Vaccines are classified as “biologics” rather than drugs, allowing  LESS rigorous safety testing than is required for new drugs.  For example, most drug trials follow 1000+ patients over months or years and use a saline or sugar placebo. In contrast, vaccines are routinely tested for just days or weeks and DO NOT use a placebo as the control.

In fact, no vaccine has EVER been tested against a true placebo.  Instead, manufacturers use other vaccines or other vaccine ingredients (aluminum and preservatives, etc.) as the placebo.  This means that if these ingredients in a vaccine are causing adverse side effects, BOTH the test group and the control group will experience the same side effects.  As a result, a new vaccine can be declared safe and added to the schedule because it appears to have no additional side effects.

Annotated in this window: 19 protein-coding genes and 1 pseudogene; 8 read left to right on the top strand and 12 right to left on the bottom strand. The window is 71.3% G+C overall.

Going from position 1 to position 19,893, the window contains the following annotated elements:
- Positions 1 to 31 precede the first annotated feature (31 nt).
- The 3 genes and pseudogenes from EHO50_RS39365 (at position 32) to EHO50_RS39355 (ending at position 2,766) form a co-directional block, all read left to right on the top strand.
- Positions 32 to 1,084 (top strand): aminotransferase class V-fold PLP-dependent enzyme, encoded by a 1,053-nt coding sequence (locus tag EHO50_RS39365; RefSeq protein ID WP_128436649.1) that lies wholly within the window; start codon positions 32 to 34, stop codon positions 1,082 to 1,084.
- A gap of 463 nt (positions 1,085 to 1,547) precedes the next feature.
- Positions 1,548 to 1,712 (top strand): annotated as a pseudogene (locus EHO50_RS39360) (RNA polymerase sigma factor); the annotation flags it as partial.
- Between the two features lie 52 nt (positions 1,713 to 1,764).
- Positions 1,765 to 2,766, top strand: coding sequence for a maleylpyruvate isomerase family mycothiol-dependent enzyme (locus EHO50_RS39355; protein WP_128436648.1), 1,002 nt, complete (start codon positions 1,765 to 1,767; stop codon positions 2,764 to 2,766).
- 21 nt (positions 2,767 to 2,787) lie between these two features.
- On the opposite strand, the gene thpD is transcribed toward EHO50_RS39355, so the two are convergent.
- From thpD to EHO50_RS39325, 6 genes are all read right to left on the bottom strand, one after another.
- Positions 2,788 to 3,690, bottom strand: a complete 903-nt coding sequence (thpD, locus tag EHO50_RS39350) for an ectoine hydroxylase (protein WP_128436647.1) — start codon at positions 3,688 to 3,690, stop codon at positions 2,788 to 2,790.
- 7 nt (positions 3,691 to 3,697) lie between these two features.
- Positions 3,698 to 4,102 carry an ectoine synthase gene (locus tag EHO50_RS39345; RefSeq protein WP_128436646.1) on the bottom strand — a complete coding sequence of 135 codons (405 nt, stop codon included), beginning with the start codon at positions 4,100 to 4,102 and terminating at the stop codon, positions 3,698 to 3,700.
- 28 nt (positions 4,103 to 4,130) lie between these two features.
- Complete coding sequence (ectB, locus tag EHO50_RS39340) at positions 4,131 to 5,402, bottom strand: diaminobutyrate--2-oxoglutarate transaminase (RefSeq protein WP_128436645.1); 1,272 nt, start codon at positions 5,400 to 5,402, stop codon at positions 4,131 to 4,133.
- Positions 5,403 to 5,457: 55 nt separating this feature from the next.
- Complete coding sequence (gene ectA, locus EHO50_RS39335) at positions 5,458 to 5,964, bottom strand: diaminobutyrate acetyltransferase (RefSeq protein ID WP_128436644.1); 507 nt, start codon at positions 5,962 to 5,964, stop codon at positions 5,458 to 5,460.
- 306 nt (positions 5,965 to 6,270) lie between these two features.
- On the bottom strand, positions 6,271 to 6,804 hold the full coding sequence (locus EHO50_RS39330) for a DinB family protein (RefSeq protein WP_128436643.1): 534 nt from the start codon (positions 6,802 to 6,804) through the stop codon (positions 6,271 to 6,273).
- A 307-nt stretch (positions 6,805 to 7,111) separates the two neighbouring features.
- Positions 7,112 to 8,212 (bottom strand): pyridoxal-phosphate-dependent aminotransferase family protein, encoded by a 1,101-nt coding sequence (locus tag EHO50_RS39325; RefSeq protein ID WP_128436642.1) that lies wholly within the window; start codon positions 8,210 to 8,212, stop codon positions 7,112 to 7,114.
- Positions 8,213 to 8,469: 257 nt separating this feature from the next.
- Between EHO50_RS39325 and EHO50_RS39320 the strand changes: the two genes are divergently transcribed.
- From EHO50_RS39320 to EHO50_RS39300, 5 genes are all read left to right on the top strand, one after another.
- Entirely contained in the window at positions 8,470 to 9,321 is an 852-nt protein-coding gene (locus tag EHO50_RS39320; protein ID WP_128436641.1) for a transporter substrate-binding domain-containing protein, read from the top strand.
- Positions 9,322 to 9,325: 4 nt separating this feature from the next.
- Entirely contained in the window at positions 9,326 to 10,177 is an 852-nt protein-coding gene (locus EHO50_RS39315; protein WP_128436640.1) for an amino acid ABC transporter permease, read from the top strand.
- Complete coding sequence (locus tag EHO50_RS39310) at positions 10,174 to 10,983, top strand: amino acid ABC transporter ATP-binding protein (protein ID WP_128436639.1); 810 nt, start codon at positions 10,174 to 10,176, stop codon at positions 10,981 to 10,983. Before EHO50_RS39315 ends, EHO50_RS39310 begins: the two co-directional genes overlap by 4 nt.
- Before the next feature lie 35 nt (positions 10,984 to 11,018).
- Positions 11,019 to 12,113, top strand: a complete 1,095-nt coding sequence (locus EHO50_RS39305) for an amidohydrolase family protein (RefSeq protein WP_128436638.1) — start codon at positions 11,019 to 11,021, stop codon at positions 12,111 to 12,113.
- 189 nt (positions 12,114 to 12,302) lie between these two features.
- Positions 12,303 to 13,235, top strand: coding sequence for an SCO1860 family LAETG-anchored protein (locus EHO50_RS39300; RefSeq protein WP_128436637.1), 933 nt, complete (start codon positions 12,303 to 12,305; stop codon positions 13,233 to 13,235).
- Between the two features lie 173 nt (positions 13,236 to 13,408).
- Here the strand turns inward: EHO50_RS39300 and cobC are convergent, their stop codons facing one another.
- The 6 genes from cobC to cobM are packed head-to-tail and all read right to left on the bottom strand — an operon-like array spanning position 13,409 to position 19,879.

It's also important to know that vaccines are approved individually, meaning that safety testing is not routinely conducted on the effects of giving children multiple vaccines in a single doctor’s visit as called for in the CDC schedule.  In addition, all vaccine inserts state that the vaccine "has not been evaluated for carcinogenic or mutagenic potential or potential to impair fertility."

Testing example: Merck's Hepatitis B Vaccine

The clinical trials for Merck’s Hepatitis B vaccine monitored fewer than 150 infants and children for only five days AND used other vaccine ingredients as the placebo.  Despite this less-than-rigorous testing, the HepB vaccine is  given to all babies on day of birth.